Labor contracts, proposed development of a townhome complex, naming rights for a new community center and an increase of a city debt limit were among more than 900 pages of meeting material aldermen in Evanston, Ill., recently waded through in preparation for a city council meeting.
Such “light” reading will become the norm for Auburn University at Montgomery alumna Shenicka Hohenkirk as one of the International City/County Management Association’s 2019 Local Governmental Management Fellows.
Hohenkirk, who earned a Master of Science in Public Administration from AUM in 2018, will work for the City of Evanston after earning one of the competitive fellowships that enable recent public administration and public policy graduates to earn experience in full-time management-track local government positions.
“It gives you a chance to work closely with a city manager, as well as different department heads from firefighters to the police department to budget and finance, and to work with city council members,” said Hohenkirk, who will relocate from Atlanta to the Chicago area. “It gives you that hands-on management experience without being a manager.”
Since the ICMA initiated its Local Governmental Management Fellowship program in 2004, more than 30 graduates have been hired as chief administrative officers or assistant chief administrative officers. Many more hold senior leadership roles in local government. Through her fellowship, Hohenkirk will collaborate with and learn from civic leaders in a 75,000 resident city home to Northwestern University and situated a mere 12 miles from Chicago.
“When it comes to working in government, you have to start locally,” Hohenkirk said. “That’s where the meat is – the people, the communities. That’s how you really learn how to make a difference.
“I’m really open to all of it right now, but I would like to stay in city planning, if possible. I would like to become a city manager one day. That’s my long-term goal.”
Auburn University at Montgomery’s public administration graduate program helped her bring those goals into focus. Hohenkirk, a Brooklyn, N.Y., native, considered a different career after earning an undergraduate degree in English with a minor in legal studies from Alabama State University. After briefly testing out law school, she opted for pursuit of a career in government. AUM's MPA program, the first accredited program in the state and one of the nation's best according to U.S. News & World Report, offered the right fit.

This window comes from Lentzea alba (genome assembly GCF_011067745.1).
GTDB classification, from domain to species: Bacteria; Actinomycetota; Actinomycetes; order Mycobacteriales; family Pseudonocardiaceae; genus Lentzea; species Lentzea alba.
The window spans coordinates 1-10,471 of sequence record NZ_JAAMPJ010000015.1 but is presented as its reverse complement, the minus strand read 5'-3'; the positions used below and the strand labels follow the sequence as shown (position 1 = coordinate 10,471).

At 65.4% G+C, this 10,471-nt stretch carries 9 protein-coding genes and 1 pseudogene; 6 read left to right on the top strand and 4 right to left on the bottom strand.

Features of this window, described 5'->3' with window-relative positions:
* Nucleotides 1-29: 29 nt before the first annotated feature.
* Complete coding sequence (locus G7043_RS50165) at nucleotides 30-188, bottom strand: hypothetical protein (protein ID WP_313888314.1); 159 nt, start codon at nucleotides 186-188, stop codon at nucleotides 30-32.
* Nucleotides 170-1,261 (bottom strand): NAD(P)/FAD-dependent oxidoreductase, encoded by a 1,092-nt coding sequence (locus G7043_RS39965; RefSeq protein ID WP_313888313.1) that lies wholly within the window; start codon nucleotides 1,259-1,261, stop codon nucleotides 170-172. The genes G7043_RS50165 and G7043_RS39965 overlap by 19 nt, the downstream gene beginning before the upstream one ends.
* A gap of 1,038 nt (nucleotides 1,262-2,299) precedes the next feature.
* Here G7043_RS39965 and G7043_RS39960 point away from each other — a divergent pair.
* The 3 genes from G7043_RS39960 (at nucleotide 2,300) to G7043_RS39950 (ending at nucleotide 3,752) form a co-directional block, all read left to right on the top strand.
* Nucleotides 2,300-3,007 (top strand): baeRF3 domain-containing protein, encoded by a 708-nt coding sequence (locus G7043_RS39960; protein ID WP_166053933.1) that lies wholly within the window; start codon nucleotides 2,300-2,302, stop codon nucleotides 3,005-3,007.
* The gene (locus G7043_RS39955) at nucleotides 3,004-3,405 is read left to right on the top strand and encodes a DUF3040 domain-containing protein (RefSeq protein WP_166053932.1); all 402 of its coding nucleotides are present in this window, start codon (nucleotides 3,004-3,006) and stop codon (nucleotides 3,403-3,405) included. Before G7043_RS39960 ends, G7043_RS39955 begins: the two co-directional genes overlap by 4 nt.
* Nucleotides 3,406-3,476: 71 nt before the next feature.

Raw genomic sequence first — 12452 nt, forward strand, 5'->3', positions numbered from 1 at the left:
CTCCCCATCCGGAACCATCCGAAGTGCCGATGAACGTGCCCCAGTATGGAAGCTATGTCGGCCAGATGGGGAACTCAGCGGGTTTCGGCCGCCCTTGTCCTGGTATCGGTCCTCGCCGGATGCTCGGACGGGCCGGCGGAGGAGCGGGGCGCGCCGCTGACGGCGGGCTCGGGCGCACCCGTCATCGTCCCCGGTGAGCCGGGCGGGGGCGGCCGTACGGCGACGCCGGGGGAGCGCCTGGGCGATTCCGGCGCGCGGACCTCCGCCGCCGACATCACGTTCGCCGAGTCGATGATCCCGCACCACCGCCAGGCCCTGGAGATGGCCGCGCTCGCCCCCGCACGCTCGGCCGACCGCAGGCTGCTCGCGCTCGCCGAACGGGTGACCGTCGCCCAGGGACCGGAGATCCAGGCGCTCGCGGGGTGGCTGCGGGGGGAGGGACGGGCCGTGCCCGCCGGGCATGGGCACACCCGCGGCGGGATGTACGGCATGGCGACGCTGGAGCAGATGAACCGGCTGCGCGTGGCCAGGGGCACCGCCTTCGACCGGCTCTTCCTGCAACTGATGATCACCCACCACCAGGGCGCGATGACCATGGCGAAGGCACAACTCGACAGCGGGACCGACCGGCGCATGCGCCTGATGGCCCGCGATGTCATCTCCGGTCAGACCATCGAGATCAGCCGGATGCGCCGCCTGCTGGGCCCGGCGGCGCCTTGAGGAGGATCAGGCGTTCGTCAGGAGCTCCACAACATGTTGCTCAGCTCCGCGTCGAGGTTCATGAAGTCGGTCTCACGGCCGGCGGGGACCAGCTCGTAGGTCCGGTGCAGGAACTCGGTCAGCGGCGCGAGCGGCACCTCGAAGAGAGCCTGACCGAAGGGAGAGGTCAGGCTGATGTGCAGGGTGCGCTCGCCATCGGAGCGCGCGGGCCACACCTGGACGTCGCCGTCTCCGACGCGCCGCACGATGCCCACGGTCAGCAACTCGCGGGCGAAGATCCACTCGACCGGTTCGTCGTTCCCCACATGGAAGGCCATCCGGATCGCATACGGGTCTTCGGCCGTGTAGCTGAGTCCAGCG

“I had looked at AUM’s MPA program because I had friends who graduated from it and said great things about it,” she said.
Hohenkirk, who worked as a lead counselor for the Atlanta YMCA’s Goodtimes Center, while in the graduate program, took advantage of professional development opportunities offered by AUM’s IMCA chapter. Her involvement in the organization, in which she eventually served as chapter president, enabled her to make valuable professional connections through the Alabama City/County Management Association. Attending a state conference enabled her to meet veteran city managers like Mountain Brook’s Sam Gaston, an AUM graduate, who offered her an internship. During her six-month internship in 2017, Hohenkirk wrote articles for the city’s newsletter, helped shape the new employee orientation process, worked with geographic information system staff members and researched nuisance and property codes of other communities to find potential applications for the City of Mountain Brook’s codes.
“Having worked for Sam Gaston and having participated in the Alabama City/County Management Association is a really important signal to potential employers that she is really committed to this profession,” said AUM Department of Political Science and Public Administration head and professor Andrew Cortell. “Other people in the profession see that not simply is she committed to it, but she also has talent.”